The eerie silence along the narrow laneway of Karim Pura Bazaar, in Peshawar’s old city, is deafening. Something is missing, and the absence weighs on the few shopkeepers brave enough to open for business. On any other Friday, after the obligatory afternoon prayers, the rows of tailor shops here would be doing a brisk business. But not today. A few laneways over, in Kabari Bazaar, one of dozens of electronics districts in the capital of Pakistan’s restive North-West Frontier Province (NWFP), the charred and mangled remains of shops offer a glimpse into what has happened: a day earlier, two bombs hidden in motorcycles exploded there, killing five and injuring dozens more. In the aftermath, much of the old city’s famous bazaar district has remained closed.
A few hundred kilometres to the north in Swat, the Pakistani army is proving to the world that it has what it takes to defeat the Taliban threat. They have retaken Mingora, Swat’s formerly picturesque main city, after a massive offensive lasting more than a week. The few reports coming out of there, even through the filters of military-guided media tours, show a city in ruins, virtually cleared of its residents and lacking any of the basic necessities: food, water, electricity, medical facilities. For the millions of people displaced by the fighting, there is nothing to return to—like the Kabari Bazaar, their world is in ruins.
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The fighting in Swat is not over. A new offensive has begun in Charbagh, just north of Mingora, and once that is over—sometime this week, according to military officials—Pakistani President Asif Ali Zardari has promised to shift the focus to another front in the war against Islamic militancy: the Waziristan region of the Tribal Areas. There, a June 1 kidnapping of around 80 college students and teachers by Taliban fighters has shaken Pakistanis. (Initial, erroneous reports said more than 500 were abducted. Though the military claimed to have freed all but one student by the next day, other reports said that some students were still being held.) Civilians have become targets, pawns in the battle between secular government forces and radical Islamists for control of their country.
There is no doubting that Pakistan is in the midst of a civil war, with all of the fear that breeds. Under massive international pressure to end the Taliban scourge on their soil, the government seems committed to finishing this battle. But the Taliban cannot be counted out. On May 27, a major blast in Lahore, targeting the offices of Pakistan’s security services, killed 24 and injured another 200. Peshawar is particularly vulnerable. Since May 22, at least four bombs have ripped through the city, killed some 22 people and injuring hundreds more. Like Baghdad during the height of its sectarian violence, Peshawar now features a deadly mix of criminals, extremists and agents provocateurs. The U.S. government has warned its citizens to stay away, and Pakistani authorities have banned the foreign press from coming to the city for fear of having to deal with a Daniel Pearl-like incident.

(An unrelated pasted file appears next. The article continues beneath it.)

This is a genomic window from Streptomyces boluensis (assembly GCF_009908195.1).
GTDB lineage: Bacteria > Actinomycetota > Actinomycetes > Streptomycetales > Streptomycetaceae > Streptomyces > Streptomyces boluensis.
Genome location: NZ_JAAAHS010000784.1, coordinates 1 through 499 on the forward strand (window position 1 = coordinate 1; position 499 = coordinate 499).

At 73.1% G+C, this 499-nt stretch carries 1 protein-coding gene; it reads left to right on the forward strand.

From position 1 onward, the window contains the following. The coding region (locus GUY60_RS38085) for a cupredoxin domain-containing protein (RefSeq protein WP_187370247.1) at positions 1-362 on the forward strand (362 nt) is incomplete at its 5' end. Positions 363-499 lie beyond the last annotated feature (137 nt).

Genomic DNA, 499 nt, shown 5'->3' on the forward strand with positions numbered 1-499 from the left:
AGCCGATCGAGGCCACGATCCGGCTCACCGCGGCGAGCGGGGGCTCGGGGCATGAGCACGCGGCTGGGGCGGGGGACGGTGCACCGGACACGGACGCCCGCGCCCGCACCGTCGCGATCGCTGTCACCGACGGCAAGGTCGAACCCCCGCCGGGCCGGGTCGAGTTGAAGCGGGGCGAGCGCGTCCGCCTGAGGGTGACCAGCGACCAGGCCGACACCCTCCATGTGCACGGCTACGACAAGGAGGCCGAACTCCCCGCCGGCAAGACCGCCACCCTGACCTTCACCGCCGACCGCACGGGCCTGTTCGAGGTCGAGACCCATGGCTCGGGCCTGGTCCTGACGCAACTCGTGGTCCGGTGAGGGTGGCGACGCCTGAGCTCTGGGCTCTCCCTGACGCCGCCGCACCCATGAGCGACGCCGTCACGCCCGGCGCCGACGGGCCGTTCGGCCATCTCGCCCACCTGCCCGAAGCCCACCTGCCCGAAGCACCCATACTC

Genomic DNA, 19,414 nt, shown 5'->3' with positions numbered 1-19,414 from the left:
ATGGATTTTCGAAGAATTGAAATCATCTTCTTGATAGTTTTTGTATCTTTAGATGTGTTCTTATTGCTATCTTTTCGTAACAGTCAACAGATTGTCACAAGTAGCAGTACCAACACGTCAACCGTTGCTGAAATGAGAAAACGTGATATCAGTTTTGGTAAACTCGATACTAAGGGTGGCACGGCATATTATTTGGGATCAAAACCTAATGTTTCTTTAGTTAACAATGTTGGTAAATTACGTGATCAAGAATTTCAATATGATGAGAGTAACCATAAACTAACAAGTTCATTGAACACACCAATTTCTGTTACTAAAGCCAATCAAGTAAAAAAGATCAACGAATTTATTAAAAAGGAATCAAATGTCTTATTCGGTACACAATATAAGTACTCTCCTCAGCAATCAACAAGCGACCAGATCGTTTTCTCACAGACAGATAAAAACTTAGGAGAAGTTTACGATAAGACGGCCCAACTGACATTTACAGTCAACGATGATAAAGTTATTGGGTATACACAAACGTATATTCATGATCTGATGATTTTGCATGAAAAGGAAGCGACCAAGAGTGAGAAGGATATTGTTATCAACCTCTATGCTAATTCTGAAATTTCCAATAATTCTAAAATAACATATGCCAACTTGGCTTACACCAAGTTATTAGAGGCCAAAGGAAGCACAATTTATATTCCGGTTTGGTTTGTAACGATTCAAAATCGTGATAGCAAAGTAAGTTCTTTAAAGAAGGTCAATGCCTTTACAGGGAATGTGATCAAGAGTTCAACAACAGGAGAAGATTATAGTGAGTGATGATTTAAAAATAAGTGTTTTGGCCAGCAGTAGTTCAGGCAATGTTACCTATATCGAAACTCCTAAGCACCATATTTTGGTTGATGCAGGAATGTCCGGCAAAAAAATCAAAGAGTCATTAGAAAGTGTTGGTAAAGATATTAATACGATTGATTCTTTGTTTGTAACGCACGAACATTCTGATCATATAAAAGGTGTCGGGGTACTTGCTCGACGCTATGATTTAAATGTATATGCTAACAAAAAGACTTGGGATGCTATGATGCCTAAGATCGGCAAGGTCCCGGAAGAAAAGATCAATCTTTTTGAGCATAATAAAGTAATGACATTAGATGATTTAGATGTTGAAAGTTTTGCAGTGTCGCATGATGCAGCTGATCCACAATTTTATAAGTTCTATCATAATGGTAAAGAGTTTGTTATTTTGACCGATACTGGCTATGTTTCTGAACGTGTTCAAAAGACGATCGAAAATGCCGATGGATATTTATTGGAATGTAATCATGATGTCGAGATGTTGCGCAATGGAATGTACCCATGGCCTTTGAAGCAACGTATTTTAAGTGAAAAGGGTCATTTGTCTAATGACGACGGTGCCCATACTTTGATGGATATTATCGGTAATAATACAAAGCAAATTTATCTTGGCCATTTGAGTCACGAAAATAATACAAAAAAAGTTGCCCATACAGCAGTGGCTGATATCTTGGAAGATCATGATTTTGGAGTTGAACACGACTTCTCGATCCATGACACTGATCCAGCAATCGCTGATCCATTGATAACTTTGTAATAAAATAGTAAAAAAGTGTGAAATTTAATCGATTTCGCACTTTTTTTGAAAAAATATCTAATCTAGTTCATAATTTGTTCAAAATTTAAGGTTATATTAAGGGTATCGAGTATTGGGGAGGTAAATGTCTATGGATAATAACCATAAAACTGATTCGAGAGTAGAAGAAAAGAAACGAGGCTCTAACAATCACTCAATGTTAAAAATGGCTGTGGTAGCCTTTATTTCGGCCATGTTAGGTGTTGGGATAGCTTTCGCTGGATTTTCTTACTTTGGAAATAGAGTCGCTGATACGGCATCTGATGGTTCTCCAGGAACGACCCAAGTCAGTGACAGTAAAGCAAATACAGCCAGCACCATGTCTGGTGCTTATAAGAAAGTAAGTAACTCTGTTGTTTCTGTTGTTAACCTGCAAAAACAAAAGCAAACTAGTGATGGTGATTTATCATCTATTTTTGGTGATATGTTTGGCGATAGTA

“There is no security in Peshawar,” says Syed Aqil Shah, a senior member of the NWFP provincial parliament. “We have too little police, who are under-trained and under-equipped. They can barely handle criminal activities, let alone trained militants.” Security services in the city are now preparing for an assault by militants: streets have been blocked off and numerous checkpoints set up at vulnerable locations. Still, for Pakistan’s political elite, there is the comfort of armed security guards and fortified offices. For civilians, there is only confusion. “Everyone is living in fear for their lives,” says Khan Bahadur, a 50-year-old electronics shop owner in Peshawar’s Kabari Bazaar.
For Bahadur, the consequences of the recent violence have been all too tragic. At 6 p.m. on May 28, he received a call from a friend at his home in a village near the Kyber Tribal Agency, on the outskirts of Peshawar, telling him there had been a bomb blast near his shop. When he phoned his brother, who was at the scene, he was told that his 17-year-old son was dead, a second son, 18, was injured, and a third, Izzatullah, 21, was missing.
At the blast site, Bahadur’s shop, which he’d inherited from his father, had been reduced to rubble in the narrow alleyway where a bomb had been left in one of the two motorcycles. When this reporter arrived on the scene, Bahadur’s fellow businessmen and friends were frantically digging through the debris, searching for the body of the missing son. Bahadur’s brother, Fazli Rabi, only slightly injured, looked on in a state of shock. The conversation among terrified onlookers revolved around a single question: who could have carried out such a crime? There were no police or any other security services in the area. The dead were all civilians.